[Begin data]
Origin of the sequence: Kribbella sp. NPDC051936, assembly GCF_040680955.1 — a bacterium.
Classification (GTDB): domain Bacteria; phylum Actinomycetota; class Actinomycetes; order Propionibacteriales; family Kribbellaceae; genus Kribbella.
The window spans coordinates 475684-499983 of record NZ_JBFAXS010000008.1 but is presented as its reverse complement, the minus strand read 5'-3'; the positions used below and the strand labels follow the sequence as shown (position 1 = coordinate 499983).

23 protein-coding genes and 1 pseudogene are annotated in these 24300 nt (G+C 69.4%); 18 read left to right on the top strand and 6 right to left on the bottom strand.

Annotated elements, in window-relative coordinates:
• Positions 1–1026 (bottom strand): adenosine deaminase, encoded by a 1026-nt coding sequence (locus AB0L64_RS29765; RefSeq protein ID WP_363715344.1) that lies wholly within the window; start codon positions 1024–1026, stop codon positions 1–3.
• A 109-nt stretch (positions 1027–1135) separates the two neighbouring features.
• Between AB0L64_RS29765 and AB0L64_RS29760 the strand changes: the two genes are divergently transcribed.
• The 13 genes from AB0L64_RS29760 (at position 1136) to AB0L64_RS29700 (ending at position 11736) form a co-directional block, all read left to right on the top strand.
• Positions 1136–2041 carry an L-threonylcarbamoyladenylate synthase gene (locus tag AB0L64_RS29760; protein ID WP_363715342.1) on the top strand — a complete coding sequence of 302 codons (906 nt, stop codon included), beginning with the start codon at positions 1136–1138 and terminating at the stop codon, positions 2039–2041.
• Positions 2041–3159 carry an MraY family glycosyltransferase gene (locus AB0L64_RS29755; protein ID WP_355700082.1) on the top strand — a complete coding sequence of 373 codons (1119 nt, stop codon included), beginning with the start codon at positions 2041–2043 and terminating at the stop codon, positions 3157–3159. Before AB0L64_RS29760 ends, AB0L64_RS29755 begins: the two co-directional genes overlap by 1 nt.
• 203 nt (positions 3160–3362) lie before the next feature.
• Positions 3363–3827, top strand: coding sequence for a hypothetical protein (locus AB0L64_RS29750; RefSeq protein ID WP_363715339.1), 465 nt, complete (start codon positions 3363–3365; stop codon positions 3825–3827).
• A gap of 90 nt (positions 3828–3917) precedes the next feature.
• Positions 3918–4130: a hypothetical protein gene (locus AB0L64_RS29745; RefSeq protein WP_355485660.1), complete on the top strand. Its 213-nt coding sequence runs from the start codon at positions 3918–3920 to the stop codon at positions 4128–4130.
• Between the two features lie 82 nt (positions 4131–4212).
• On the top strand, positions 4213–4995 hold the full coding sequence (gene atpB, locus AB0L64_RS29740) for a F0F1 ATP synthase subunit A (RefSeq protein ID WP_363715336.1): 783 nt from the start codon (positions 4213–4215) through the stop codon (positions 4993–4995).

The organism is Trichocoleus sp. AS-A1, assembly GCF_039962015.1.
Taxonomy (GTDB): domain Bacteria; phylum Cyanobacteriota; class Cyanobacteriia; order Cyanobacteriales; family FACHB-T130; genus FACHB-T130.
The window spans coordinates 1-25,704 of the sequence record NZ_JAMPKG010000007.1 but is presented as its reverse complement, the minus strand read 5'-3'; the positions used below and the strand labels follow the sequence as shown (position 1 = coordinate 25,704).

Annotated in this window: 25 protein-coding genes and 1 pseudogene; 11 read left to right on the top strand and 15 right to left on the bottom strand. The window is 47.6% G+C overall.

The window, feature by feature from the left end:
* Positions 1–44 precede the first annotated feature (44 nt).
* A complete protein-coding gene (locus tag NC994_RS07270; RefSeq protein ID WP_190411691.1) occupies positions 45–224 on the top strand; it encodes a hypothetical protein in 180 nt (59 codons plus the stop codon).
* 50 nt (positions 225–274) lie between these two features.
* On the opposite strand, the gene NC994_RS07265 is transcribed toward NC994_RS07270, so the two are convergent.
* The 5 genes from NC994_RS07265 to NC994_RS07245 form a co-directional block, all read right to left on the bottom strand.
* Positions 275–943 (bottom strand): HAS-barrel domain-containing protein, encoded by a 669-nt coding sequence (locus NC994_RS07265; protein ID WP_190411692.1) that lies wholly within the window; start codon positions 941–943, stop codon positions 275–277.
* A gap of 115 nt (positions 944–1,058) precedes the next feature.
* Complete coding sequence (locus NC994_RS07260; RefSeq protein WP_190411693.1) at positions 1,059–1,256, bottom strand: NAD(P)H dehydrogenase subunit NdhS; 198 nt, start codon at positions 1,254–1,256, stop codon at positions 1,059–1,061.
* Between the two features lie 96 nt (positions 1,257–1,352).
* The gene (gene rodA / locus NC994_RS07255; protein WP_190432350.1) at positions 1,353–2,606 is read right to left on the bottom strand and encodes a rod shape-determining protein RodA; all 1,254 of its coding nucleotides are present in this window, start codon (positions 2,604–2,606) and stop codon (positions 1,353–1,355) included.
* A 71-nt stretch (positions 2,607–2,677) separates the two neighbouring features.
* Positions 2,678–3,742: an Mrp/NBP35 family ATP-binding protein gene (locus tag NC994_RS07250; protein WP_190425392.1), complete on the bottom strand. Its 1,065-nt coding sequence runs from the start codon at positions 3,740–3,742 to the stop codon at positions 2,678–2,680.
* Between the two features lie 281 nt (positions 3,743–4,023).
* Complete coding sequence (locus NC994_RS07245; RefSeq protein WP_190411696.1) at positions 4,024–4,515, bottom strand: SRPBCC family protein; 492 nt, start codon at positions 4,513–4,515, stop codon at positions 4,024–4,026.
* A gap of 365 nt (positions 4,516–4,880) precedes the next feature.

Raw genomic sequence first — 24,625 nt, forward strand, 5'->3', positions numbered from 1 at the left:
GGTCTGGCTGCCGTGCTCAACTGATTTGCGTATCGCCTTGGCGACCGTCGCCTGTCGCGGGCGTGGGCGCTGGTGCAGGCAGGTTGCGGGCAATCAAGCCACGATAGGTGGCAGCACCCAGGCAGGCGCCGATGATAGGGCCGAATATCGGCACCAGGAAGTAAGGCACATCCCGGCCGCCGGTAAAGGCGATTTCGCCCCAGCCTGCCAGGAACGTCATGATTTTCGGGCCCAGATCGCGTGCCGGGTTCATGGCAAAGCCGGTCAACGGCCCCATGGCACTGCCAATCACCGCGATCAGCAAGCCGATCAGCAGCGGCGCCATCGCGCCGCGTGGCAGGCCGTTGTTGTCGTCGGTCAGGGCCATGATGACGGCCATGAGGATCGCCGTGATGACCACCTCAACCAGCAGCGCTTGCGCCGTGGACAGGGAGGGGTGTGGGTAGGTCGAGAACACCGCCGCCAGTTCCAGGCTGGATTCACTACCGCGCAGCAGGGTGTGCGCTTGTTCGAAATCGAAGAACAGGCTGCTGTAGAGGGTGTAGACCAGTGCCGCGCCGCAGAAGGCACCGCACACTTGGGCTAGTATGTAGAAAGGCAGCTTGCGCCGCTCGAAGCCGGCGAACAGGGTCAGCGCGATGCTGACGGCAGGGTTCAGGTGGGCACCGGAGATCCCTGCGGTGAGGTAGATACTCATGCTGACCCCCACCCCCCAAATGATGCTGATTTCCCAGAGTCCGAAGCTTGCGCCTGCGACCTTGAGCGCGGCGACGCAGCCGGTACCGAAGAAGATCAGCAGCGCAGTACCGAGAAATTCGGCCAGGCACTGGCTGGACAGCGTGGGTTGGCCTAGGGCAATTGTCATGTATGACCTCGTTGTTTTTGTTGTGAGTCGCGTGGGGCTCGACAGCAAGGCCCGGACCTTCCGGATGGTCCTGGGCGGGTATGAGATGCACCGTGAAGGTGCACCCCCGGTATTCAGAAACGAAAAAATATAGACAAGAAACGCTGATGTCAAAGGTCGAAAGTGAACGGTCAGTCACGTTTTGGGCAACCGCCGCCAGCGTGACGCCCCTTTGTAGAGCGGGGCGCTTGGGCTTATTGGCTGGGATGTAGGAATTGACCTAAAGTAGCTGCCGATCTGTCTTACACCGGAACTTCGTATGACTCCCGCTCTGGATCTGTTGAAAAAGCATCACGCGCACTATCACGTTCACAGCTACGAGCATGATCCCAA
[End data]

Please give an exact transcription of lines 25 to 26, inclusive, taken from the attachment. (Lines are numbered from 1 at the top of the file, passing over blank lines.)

* 50 nt (positions 225–274) lie between these two features.
* On the opposite strand, the gene NC994_RS07265 is transcribed toward NC994_RS07270, so the two are convergent.